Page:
QB Venuto’s long lineage an asset entering PAC-10 title showdown

He’s spent years learning from his father, watching great offensive talent churn out at Villanova.

That’s the gift one receives when your father is one of the most renowned offensive coordinators in the Football Championship Subdivision.

Now, for first-year Spring-Ford starting quarterback Ricky Venuto, it’s his time to show what he’s learned.

Venuto brings his undefeated Rams into the ultimate decider for the Pioneer Athletic Conference championship, a date with undefeated Perkiomen Valley with title and district implications at stake.

“Obviously this game is huge,” Venuto said. “State College was a huge game and we won that game so we’re just trying to funnel all the momentum from this season into this game. I’m not trying to worry about being too nervous for it, but it’s human nature to be nervous for a game like this.”

In a game of this magnitude, who wouldn’t be?

Don’t let pregame jitters fool you, however. Venuto is as ready as can be.

He’s seen it all before.

Credit that to his long lineage of gridiron glory.

“Football has always been around for me,” Venuto said. “Whenever I go to Villanova games, my dad has some quarterbacks that I watch. They play big in the big games so I learned that a good quarterback plays big in the big games. I’m just trying to learn from those guys. My dad has done a good job teaching me how to lead.”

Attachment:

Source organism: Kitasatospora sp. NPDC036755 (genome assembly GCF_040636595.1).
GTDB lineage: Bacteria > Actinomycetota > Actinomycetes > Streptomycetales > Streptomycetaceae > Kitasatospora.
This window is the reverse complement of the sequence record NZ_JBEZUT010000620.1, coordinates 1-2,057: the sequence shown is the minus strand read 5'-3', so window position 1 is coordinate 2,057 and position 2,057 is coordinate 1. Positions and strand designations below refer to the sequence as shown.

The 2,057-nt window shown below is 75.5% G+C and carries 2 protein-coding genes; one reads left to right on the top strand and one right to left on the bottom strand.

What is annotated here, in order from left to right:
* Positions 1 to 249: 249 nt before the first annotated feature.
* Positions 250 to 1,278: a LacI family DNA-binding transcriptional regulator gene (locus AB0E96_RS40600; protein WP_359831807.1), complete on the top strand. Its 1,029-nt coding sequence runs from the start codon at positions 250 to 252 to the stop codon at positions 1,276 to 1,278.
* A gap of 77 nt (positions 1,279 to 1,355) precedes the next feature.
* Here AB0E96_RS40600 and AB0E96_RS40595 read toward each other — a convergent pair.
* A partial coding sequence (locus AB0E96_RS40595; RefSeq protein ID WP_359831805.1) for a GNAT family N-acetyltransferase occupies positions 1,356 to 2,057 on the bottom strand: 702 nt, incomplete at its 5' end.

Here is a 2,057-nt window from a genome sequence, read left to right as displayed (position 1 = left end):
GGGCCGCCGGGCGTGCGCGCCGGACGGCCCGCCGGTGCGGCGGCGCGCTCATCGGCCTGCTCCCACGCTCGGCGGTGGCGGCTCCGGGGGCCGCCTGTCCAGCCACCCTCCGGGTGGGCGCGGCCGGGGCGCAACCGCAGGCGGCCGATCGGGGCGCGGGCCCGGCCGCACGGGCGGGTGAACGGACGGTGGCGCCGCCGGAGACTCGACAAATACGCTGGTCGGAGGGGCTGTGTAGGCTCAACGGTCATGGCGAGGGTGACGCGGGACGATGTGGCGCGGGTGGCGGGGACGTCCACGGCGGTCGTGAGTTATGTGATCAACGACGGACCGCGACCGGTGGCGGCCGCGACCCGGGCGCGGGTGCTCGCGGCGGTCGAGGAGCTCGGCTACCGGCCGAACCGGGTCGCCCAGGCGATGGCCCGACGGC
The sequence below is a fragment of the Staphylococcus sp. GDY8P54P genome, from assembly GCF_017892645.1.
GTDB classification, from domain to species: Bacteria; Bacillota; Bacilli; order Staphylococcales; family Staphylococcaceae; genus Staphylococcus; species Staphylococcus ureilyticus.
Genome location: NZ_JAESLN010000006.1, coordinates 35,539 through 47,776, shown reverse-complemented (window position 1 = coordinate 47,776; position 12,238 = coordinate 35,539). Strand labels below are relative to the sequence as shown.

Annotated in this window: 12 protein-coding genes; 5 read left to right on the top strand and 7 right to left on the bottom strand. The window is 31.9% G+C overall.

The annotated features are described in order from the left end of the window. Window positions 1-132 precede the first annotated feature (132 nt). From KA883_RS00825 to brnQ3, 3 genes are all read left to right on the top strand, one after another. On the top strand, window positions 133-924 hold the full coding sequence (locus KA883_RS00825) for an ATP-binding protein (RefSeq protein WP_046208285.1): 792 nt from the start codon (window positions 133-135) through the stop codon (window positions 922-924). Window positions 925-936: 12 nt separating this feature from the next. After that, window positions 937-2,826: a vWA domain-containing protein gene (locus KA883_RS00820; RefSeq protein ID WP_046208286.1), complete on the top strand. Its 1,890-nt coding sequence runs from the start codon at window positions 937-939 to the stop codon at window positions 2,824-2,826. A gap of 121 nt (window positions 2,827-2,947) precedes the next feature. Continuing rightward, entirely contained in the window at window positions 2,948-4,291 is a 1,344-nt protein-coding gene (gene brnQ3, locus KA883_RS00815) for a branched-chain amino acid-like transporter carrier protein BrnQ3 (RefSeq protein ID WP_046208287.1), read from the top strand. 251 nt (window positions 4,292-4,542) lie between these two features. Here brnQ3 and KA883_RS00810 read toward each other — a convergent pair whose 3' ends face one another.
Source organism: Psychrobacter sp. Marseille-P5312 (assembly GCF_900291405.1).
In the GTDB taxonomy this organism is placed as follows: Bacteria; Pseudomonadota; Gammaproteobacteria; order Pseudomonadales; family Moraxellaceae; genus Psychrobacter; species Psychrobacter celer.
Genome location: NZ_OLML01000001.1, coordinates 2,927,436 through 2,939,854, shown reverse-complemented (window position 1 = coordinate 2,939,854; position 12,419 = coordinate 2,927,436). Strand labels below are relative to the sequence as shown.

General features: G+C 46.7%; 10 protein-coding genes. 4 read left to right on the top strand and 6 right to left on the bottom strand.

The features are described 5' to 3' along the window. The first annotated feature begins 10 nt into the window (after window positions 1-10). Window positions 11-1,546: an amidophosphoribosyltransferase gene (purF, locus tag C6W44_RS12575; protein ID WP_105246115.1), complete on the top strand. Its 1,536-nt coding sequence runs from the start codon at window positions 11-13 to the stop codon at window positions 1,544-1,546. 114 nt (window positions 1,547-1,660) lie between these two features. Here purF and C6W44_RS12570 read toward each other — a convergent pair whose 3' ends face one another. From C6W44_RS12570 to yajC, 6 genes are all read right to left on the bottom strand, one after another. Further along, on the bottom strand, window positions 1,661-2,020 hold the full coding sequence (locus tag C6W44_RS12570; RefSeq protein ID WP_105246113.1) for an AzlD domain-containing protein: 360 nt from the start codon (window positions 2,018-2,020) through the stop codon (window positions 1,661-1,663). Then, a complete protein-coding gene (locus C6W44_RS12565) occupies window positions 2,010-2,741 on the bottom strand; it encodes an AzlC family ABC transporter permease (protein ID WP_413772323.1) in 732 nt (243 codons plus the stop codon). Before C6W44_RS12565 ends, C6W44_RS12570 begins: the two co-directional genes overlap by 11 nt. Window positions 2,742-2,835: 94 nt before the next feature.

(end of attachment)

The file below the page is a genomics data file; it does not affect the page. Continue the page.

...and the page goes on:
Venuto is the latest making waves in a storied family history. His grandfather, Sam, went on to play for the Washington Redskins after an illustrious career at Gilford College.

His father, Sam, played at Delaware and is now one of the most respected coaches in the FCS in his 17th season as the offensive coordinator at Villanova.

His uncle Jay played for the Baltimore Colts, his cousins’ Garrett and Chase play for Penn State and Brockport, respectively.

Now, it’s him who’s adding a gold star to an already star-studded family resume.

Venuto’s first-year as the primary signal caller has become one filled with many positives. He’s first in the area in quarterback rating (201.1), second in passing yards (1,626) and has thrown for 23 touchdowns to one interception.

His efforts in two critical PAC-10 games earlier this season were admirable. He recorded two of his 200-yard passing performances in showdowns against Pottsgrove (6-2 PAC-10) and Pottstown (5-2), throwing for 521 combined yards in two Rams’ wins.

“I think he’s had an excellent senior year,” Perkiomen Valley head coach Scott Reed said of Venuto. “They’re a lot like us. The receivers have made plays for him, he’s made plays for them. Their O-line does a nice job.

“It instills confidence when all these different facets are doing well. He’s a product of all his guys doing well and they’re a product of him having a great senior year.”

His team, meanwhile, has taken off, rolling to its first 8-0 PAC-10 start since the Rams won the title in 2011, setting up a showdown with Perkiomen Valley and the quarterback that has been neck and neck with him on the stat sheet, junior Stephen Sturm.

For Venuto, it’s great to end the PAC-10 season dueling with another top quarterback.

“He’s a great player,” Venuto said of Sturm. “I’ve watched him at a couple of his games and he throws the ball really well. He’s smart. It’s cool being able to play him in such a huge game like this because he’s a good player.”

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